From its founding in 1801 until its decommissioning in 1966, the Brooklyn Navy Yard was one of the pre-eminent naval shipbuilding and ship repair yards in the country. More than 100 vessels were launched from the Yard, and literally tens of thousands were serviced by its dry docks and repair shops (including over 5,000 during World War II alone).
Since the last Navy ship was launched in 1965, the number of Brooklyn Navy Yard products plying the waves has dwindled, and 2014 has been one of the roughest years for these storied ships, as four more have gone under the waves or under the torch at the scrapyard. Here is the fate of our recently departed, as well those remaining few still afloat.
USS Duluth (LPD-6)
Commissioned on December 12, 1965, the Duluth was the last of six amphibious transport docks built at the Yard, the last shipbuilding contract the Yard would receive before its closure. Duluth saw service in Vietnam starting in 1967, and in April 1975, she evacuated more than 2,300 refugees from Saigon as the city fell to North Vietnamese forces. The ship later took part in cleanup work after the Exxon Valdez oil spill in 1989, provided humanitarian support off Sri Lanka in 2004 following the Indian Ocean tsunami, and also supported the invasion of Iraq in 2003. The ship was decommissioned in October 2005 at San Diego, and she has spent much of the time since in the mothball fleet in Pearl Harbor, Hawaii. In September 2013, ESCO Marine of Brownsville, Texas (a better fate than most commercial ships) – where most Navy ships find their final resting place these days – won the contract to scrap the ship, and she was towed from Hawaii, through the Panama Canal (which you can watch here), and up to Texas, a journey of more than two months, arriving on December 27, 2013.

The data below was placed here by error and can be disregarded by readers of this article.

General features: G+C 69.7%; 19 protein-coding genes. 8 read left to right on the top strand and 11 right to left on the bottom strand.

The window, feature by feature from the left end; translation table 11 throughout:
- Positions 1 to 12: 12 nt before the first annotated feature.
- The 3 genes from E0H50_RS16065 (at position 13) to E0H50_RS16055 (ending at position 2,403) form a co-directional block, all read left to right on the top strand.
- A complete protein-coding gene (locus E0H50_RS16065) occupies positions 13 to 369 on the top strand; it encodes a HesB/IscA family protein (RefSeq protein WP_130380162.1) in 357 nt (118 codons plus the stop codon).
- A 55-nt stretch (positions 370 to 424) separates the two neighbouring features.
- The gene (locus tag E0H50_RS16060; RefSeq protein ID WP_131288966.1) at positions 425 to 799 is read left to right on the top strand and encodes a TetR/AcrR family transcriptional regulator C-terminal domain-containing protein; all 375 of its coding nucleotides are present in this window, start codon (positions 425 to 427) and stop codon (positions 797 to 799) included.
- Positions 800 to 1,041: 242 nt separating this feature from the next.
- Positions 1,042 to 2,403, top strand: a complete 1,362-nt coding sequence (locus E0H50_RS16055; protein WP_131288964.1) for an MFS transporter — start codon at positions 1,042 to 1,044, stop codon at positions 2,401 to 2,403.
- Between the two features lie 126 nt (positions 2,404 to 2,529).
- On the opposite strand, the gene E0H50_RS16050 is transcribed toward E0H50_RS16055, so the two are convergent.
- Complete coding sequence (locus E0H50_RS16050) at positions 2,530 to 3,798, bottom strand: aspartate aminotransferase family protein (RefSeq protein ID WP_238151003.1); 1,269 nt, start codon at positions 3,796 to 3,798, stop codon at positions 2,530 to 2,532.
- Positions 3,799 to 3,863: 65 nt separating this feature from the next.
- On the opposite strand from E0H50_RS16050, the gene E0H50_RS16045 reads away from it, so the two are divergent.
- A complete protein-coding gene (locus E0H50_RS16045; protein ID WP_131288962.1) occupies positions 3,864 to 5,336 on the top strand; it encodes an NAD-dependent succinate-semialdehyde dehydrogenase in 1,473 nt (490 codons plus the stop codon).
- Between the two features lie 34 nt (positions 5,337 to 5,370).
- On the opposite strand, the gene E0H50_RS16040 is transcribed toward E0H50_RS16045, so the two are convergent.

Though the Duluth is gone, its namesake city did manage to salvage one of its anchors – identical to the one salvaged from the USS Austin and displayed in the lobby of the Brooklyn Navy Yard Center at BLDG 92 – and it is now on display on the Duluth Lakewalk. You can see photos here of Duluth shortly before her scrapping.
USS Ogden (LPD-5)